Producer Jordan Roth, just announced that Clybourne Park, the showing starring our man Jeremy Shamos, has extended its run a second time. The limited engagement has now been extended by three additional weeks to Sunday, September 2nd.
Winner of the 2012 Tony Award for “Best Play,” the 2011 Pulitzer Prize and Olivier Award, Clybourne Park is the a new play about race, real estate and the volatile values of each. The show has 2 acts that is set 50 years apart. Act One takes place in 1959, as nervous community leaders anxiously try to stop the sale of a home to a black family. Act Two is set in the same house in the present day, as the now predominantly African-American neighborhood battles to hold its ground in the face of gentrification. Read more
Highlights from the Tony Nominated Plays and Performances including ‘Clybourne Park’ and ‘Peter and the Starcatcher’
The Tony Award’s are almost here and with that, The Broadway League has given us a highlights from some of the nominated plays for the 2011/2012 Broadway season.
Check out bits and pieces from Peter and the Starcatcher (9 nominations), Clybourne Park (4 nominations), One Man, Two Guvnors (7 nominations) and Man and Boy (1 nomination).
There were other more videos available but they were just shots from the nominated plays with music added to it. What good is a highlight of a play and not having any of the dialogue? Doesn’t make sense.
For more Tony Award goodness, here are our interviews with these Tony Nominees: Clybourne Park’s Jeremy Shamos, Jesus Christ Superstar’s Josh Young and Joe Dipietro, book writer for Nice Work If You Can Get It!
Interview: Tony Nominee Jeremy Shamos Talks ‘Clybourne Park’ and His Dual Roles, How He Prepares For a Part and His Advice to Actors
Jeremy Shamos, has been getting rave reviews for his performance in the new Broadway play, Clybourne Park. So good, in fact, that he was just nominated for a Tony Award for Best Performance by an Actor in a Featured Role in a Play.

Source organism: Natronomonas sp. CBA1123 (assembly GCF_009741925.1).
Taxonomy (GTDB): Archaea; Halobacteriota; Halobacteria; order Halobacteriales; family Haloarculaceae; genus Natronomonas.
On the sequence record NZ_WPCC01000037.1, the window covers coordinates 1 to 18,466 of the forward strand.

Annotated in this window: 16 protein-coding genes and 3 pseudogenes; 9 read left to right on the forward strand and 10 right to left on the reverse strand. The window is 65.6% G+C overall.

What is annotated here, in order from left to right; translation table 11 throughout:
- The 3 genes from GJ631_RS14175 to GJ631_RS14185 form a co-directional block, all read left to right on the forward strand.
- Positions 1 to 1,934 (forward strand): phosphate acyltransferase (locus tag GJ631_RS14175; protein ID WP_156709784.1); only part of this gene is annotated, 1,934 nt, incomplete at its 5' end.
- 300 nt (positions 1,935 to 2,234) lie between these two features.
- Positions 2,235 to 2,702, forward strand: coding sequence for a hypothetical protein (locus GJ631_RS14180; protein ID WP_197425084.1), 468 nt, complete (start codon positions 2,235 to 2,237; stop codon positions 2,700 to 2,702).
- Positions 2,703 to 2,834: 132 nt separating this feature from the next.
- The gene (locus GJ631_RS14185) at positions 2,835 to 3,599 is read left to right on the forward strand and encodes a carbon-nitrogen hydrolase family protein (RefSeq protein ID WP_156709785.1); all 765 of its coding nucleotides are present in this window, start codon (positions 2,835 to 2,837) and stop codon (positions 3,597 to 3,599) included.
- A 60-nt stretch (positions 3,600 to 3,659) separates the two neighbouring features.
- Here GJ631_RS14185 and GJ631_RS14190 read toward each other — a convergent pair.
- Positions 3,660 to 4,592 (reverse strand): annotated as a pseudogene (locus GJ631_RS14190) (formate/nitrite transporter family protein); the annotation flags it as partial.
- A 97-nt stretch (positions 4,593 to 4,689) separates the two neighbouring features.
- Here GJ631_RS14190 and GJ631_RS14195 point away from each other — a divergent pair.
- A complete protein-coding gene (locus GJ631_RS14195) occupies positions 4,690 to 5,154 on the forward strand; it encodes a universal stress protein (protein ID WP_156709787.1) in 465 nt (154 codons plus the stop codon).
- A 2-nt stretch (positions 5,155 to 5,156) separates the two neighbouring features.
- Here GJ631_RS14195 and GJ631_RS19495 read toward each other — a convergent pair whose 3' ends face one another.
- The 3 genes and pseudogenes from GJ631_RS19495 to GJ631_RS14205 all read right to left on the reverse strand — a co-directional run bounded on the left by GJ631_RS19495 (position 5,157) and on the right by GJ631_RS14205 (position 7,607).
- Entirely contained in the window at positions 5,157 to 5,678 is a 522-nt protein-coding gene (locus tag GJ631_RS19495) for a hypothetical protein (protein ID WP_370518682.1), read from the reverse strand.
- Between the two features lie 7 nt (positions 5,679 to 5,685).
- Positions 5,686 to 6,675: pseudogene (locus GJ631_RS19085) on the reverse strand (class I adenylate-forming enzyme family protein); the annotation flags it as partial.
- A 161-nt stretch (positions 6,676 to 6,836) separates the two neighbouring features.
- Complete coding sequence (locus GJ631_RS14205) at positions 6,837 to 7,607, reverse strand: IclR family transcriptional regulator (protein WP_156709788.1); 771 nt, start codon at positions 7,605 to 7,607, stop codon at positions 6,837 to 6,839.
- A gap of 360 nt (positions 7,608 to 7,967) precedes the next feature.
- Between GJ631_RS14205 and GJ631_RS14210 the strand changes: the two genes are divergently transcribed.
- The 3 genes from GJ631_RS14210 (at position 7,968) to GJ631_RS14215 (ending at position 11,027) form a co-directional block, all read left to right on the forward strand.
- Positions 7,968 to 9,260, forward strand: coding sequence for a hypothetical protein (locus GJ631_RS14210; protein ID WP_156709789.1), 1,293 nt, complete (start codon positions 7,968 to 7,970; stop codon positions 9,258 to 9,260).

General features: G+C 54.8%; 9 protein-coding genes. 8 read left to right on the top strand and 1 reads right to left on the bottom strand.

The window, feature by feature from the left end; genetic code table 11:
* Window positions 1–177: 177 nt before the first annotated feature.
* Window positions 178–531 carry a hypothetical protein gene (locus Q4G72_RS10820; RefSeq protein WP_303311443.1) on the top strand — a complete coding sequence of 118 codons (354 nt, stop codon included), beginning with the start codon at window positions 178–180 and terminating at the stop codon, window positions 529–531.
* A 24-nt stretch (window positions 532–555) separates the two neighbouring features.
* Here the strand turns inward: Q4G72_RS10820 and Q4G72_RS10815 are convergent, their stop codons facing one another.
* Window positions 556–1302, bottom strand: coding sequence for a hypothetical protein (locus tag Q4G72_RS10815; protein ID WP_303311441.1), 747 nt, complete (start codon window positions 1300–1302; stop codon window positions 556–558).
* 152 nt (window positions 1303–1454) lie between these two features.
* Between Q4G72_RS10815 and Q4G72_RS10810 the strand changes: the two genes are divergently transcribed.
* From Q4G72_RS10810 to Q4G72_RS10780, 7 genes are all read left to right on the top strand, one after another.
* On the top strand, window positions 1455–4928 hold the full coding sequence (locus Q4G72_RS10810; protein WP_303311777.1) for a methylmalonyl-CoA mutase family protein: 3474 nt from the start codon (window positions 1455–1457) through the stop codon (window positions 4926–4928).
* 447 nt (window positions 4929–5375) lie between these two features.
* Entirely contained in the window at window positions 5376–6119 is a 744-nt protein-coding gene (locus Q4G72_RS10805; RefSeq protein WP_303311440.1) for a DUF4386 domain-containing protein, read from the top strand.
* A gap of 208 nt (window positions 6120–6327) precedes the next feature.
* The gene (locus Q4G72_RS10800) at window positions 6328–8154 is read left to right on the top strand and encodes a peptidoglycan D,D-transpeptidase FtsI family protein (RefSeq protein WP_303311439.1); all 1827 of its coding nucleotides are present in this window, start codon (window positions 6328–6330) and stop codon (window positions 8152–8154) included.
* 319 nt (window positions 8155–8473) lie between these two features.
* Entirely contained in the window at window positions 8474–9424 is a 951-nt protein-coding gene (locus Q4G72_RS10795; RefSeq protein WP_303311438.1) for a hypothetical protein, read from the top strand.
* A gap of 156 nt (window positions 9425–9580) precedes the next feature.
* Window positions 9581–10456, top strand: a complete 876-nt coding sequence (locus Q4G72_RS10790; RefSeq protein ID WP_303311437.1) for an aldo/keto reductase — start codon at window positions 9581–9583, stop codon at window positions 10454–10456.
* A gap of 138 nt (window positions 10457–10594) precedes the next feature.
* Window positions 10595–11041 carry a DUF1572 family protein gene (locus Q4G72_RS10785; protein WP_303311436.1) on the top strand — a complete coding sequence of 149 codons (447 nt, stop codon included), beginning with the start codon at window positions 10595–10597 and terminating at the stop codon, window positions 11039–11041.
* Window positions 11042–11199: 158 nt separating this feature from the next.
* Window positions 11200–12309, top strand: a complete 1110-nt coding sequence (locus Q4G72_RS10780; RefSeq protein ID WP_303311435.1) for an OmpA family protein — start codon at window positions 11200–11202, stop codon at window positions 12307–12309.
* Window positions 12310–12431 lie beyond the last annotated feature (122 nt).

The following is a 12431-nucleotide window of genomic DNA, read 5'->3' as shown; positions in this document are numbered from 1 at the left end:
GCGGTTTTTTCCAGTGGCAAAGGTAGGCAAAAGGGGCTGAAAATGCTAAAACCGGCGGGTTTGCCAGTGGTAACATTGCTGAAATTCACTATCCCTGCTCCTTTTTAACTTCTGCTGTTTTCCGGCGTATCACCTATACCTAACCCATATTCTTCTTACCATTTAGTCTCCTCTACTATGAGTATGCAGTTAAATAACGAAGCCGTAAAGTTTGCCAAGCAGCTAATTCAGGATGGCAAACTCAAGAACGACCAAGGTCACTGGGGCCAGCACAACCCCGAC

The show, written by Bruce Norris, was handed a total of 4 nominations (Best Play, Best Scenic Design of a Play, Best Direction of a Play and as previously mentioned Best Performance by an Actor in a Featured Role in a Play) and borrows some of the plot of Lorraine Hansberry’s Raisin in the Sun. The first Act takes place in 1959 Clybourne Park; a white couple has just sold their house to a black family as their nervous neighbors come over and try to convince the couple to stop the sale. ACT II begins 50 years later, with a young white couple about to buy that same house, raze it and start fresh. That idea is met with complete disapproval from the now African-American residents of the community.
Shamos, like each actor in the show, has dual roles. In ACT I, he plays Karl, the neighbor who disapproves of the sale of the house. In ACT II, he portrays Steve, part of the couple wanting to buy the original house. When I asked if either role was easier to get a handle on, he said that Norris’ writing was so specific that “both characters kind of came weirdly natural to me.”
Jeremy is a two-time Drama Desk nominee and Obie Award Winner whose prior Broadway credits include Elling, Reckless and The Rivals. After talking to Jeremy, I can honestly say that he’s an incredibly nice, funny and talented guy and I sincerely hope he wins the Tony Award.
In this interview, I talk to him about Clybourne Park and his dual roles, how he prepares for a part and his advice to actors.
Clybourne Park is currently play at the Walter Kerr theater. For tickets and more information, click here
For the full interview, click the audio link above or download it from iTunes